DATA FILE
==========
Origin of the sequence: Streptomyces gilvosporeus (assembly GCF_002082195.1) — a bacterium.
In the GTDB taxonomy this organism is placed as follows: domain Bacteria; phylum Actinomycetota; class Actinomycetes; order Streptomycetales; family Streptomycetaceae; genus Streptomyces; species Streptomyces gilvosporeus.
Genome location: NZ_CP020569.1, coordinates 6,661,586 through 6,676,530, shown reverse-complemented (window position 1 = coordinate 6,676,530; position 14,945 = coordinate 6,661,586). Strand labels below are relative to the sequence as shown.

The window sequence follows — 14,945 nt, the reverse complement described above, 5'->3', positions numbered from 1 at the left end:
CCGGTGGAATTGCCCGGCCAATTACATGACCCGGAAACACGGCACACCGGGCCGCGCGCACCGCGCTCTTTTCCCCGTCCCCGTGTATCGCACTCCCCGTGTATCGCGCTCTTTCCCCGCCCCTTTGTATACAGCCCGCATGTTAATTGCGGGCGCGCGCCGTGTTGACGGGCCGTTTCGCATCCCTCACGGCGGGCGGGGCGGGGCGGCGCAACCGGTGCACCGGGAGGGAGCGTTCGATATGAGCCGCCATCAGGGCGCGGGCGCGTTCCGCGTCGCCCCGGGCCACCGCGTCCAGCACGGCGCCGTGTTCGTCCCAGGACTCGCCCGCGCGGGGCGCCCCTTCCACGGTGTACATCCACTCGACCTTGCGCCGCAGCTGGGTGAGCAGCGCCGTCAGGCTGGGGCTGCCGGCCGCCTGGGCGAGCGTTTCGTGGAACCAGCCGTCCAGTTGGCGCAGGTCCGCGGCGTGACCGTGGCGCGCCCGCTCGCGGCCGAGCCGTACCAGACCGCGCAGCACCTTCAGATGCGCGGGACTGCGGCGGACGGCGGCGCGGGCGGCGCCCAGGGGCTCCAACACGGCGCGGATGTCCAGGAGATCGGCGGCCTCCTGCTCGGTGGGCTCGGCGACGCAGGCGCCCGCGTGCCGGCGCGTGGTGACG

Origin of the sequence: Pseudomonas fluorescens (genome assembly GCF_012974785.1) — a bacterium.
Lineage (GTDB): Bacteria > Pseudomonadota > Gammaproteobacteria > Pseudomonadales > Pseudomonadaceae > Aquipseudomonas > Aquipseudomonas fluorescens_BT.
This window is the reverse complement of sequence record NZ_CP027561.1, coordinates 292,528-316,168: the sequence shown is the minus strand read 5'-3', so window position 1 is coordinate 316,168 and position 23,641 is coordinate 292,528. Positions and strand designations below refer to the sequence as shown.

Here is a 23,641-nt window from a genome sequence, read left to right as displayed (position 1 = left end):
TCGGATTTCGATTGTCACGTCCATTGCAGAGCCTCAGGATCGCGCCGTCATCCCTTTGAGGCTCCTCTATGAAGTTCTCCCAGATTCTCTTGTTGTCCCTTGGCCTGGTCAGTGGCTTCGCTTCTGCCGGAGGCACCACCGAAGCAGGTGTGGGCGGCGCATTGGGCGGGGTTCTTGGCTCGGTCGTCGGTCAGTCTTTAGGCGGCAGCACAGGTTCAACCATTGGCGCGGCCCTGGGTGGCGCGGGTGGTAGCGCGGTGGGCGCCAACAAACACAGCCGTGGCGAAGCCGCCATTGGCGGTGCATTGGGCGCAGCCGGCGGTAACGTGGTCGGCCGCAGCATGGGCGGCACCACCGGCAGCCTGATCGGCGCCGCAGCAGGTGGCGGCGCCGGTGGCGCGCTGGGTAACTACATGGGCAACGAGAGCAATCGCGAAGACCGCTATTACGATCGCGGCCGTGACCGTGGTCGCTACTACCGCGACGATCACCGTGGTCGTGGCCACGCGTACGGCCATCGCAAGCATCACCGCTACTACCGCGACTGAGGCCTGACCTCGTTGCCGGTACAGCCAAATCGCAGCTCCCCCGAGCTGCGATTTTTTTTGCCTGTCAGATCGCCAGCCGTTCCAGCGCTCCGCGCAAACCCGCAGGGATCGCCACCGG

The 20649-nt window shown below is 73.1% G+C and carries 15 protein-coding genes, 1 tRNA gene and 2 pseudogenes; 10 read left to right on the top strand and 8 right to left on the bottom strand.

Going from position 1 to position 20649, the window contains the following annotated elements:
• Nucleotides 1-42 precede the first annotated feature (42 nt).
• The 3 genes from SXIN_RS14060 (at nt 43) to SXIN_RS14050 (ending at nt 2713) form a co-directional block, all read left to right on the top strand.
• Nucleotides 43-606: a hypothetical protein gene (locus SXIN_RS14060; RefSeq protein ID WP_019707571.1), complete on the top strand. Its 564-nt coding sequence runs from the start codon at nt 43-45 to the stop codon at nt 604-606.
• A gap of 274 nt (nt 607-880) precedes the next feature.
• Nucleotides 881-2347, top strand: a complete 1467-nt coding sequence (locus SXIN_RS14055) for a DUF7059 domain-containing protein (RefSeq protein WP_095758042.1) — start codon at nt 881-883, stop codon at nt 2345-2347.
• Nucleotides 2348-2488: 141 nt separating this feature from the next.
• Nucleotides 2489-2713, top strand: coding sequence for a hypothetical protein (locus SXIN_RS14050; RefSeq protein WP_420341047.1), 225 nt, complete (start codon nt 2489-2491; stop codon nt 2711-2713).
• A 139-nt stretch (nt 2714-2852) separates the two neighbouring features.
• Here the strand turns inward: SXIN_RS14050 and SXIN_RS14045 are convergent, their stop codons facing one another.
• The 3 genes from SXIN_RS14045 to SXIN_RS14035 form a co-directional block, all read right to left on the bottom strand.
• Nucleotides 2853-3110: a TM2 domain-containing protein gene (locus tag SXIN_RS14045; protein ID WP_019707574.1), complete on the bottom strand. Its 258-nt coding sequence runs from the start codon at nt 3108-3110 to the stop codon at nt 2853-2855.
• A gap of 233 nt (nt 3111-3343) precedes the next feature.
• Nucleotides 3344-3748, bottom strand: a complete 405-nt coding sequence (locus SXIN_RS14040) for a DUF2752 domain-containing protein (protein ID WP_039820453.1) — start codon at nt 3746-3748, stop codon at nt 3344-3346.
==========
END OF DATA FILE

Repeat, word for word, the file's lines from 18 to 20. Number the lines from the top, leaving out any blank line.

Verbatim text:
• Nucleotides 2348-2488: 141 nt separating this feature from the next.
• Nucleotides 2489-2713, top strand: coding sequence for a hypothetical protein (locus SXIN_RS14050; RefSeq protein WP_420341047.1), 225 nt, complete (start codon nt 2489-2491; stop codon nt 2711-2713).
• A 139-nt stretch (nt 2714-2852) separates the two neighbouring features.